Warren’s legal work for Dow Chemical, first exposed by Legal Insurrection during the 2012 Senate campaign, was not to help the women, as Warren claims: “Warren’s expertise was used by a company fighting in court to limit its liability and payments to the women.”
Timing is everything in politics, and Elizabeth Warren received a huge break when a devastating Washington Post investigation of Warren’s legal practice when she was a law professor was published on Monday, July 15, 2019. That was the day after Trump’s tweets telling four congresswomen “go back and help fix the totally broken and crime infested places from which they came. Then come back and show us how….”
The investigation confirmed and expanded on Legal Insurrection’s reporting from 2012 that in her private legal practice Warren worked against breast implant victims, not for them as she claimed. It was part of a pattern of Warren representing major corporations against the people Warren claims to care about, before she launched her political career.
Those Trump tweets sparked a week-long (and still ongoing) media feeding frenzy in which the WaPo report about Warren received little attention. The WaPo report should have been massive news, particularly with the second Democrat debate coming up this week. It should have been the subject of other news coverage about Warren’s private legal practice, and other Democrat presidential candidates should have been talking about how it works against Warren much as Joe Biden’s past is used against him.
But it passed with barely a mention in other news outlets and competing campaigns, as the prolonged news cycle was consumed by focus on Trump’s fight with “The Squad.”
The WaPo investigation was by Annie Linskey, who used to work at the Boston Globe and has covered the Warren campaign for years. By all appearances, Linskey was on good terms with team Warren, and the campaign clearly shared information it deemed helpful with Linskey in the past.
Linskey conducted the Globe investigation, including documents provided by Warren, that Warren repeatedly cites claiming that Warren did not “get ahead” by claiming to be Native American. (I disagree with that conclusion, for the reasons I discussed below.)
The point of all this is that Linskey is someone with whom the Warren campaign has been willing to share information, and who the campaign has cited with favor.
Linskey cannot in any way be construed as hostile to Warren, so the findings of the latest investigation cannot be attacked by Warren and her supporters as a smear by a “right-wing extremist.”
In 2012, Legal Insurrection Reported On Warren’s Legal Practice Representing Large Corporations, Including Dow Chemical
Linskey investigated Warren’s private legal practice while Warren was a Harvard Law School professor. That’s a topic I wrote about extensively during Warren’s 2012 Senate campaign, including Warren’s work for Dow Chemical Company with regard to breast implant litigation at its subsidiary, Dow Corning.
See this summary page at ElizabethWarrenWiki.org, Legal Representation of Major Corporations, and these posts here from October and early November 2012:
- Elizabeth Warren issues incomplete list of cases
- Elizabeth Warren represented large utility seeking to liquidate rural electric cooperative
- Elizabeth Warren’s implausible Dow Chemical claim
- Elizabeth Warren held asbestos workers hostage to inter-corporate fight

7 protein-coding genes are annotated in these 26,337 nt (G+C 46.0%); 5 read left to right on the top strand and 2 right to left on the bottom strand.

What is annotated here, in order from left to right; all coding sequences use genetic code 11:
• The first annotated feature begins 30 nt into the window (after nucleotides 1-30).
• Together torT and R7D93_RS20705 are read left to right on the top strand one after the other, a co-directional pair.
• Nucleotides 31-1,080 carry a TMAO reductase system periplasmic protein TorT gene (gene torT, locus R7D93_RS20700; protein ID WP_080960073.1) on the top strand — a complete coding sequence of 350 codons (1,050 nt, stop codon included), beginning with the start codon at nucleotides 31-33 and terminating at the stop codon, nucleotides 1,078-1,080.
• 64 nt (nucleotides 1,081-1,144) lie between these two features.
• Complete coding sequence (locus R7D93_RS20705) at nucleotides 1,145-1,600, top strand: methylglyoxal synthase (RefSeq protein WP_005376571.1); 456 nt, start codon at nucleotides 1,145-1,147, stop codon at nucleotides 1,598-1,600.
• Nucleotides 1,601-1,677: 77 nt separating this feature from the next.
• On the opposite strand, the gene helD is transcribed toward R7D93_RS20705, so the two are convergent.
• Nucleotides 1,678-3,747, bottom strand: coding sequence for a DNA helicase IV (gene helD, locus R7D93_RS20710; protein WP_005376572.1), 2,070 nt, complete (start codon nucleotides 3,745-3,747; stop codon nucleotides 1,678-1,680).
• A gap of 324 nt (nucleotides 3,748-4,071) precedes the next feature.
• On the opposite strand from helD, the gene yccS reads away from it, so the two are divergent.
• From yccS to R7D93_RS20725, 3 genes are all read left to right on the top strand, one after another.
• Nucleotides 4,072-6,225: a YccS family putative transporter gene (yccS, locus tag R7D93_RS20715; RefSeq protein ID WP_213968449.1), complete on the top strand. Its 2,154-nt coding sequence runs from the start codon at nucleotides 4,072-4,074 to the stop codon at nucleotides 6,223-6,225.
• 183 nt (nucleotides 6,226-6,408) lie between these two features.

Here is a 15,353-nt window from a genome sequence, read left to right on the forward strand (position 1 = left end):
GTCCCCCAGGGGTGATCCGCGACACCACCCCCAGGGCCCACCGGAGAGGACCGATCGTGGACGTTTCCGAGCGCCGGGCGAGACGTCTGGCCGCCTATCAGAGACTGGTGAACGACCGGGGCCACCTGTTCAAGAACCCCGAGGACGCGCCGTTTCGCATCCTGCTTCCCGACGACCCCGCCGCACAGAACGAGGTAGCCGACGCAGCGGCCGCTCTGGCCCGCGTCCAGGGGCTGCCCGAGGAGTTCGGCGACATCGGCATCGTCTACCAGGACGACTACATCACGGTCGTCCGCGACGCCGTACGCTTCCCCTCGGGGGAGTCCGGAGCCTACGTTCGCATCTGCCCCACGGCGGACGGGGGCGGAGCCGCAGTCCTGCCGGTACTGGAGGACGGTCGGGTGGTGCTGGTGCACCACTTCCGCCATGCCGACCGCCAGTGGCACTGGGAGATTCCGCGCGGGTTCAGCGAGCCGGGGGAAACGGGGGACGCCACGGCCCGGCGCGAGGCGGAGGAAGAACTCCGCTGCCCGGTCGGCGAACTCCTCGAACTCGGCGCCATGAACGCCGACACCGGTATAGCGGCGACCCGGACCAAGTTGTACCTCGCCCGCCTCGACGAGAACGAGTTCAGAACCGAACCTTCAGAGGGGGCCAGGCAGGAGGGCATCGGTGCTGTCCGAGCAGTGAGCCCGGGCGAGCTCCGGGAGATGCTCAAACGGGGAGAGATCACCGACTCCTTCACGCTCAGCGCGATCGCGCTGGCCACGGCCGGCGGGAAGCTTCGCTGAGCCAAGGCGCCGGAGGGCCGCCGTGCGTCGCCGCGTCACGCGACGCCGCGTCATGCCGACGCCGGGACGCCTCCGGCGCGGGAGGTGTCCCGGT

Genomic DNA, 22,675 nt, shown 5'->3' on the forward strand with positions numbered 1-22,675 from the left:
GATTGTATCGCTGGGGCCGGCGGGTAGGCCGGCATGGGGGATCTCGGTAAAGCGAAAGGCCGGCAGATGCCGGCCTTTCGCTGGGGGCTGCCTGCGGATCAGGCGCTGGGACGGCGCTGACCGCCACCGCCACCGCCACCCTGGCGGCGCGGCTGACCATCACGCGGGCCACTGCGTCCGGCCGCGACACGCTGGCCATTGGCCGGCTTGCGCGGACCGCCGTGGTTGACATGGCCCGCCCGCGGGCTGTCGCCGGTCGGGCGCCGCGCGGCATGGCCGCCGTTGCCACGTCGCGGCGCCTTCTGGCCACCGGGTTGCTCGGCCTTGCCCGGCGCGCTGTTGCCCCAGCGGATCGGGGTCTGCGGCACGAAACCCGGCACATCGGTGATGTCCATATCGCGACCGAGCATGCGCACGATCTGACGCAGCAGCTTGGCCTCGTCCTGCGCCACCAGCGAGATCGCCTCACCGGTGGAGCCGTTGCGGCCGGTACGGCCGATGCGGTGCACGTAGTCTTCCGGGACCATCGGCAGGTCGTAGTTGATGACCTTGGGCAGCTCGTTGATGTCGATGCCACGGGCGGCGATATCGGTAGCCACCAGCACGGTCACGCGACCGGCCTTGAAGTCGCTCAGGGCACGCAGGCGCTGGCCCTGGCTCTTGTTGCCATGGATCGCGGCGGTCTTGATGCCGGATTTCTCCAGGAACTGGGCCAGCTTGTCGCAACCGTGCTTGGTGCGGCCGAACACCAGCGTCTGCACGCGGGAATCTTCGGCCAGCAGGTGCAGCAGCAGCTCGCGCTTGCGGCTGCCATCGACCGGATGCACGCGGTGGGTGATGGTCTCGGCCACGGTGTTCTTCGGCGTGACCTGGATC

- Documenting another Elizabeth Warren fib — Fairchild Aircraft case
Linskey started investigating Warren’s legal practice at least several months ago, maybe earlier, and her investigation sparked the Warren campaign to preemptively release a list of 50 matters (some cases, some expert or consultant appearances). I wrote about this case list release, and suggested that Elizabeth Warren tries to get ahead of her law practice problems with pre-holiday weekend info dump:
Elizabeth Warren posted on her campaign website a list of 56 cases on which she worked while employed as a law professor. In some of the cases she acted as legal counsel in a litigation, in others she gave legal advice outside of a court litigation, and in others she was retained as an expert.
Soon after that information dump, the Washington Post ran a story about it, indicating WaPo had been looking into Warren’s legal caseload, While teaching, Elizabeth Warren worked on more than 50 legal matters, charging as much as $675 an hour:
Sen. Elizabeth Warren worked on more than 50 legal matters during her career as a professor at Ivy League law schools, charging as much as $675 an hour to advise a variety of clients, including people with asbestos disease and a corporation facing possible liability over ruptured breast implants.
Warren’s presidential campaign released a list of 56 cases on her website Wednesday night, revealing a far higher number of cases than Warren (D-Mass.) had previously disclosed and lending detail to an aspect of her career that she rarely discusses in public. The Washington Post had requested a detailed accounting of her outside work and was conducting a review of her work from public records.
When she first ran for the Senate in 2012, Warren came under pressure from her Republican opponent and the news media to discuss her legal work. At the time, she released a list of 13 cases without saying whether it represented a full accounting; at least one other case came to light during the race.
This WaPo coverage has worked to Warren’s great advantage, with her backers on social media — including Alexandria Ocasio-Cortez and Hillary communications person Charlotte Clymer – portraying this as an issue either of a lawyer getting paid for her expertise, so no big deal, or the hourly rate being questioned only because Warren’s a woman. The $675 is the perfect distraction for Warren from more serious issues.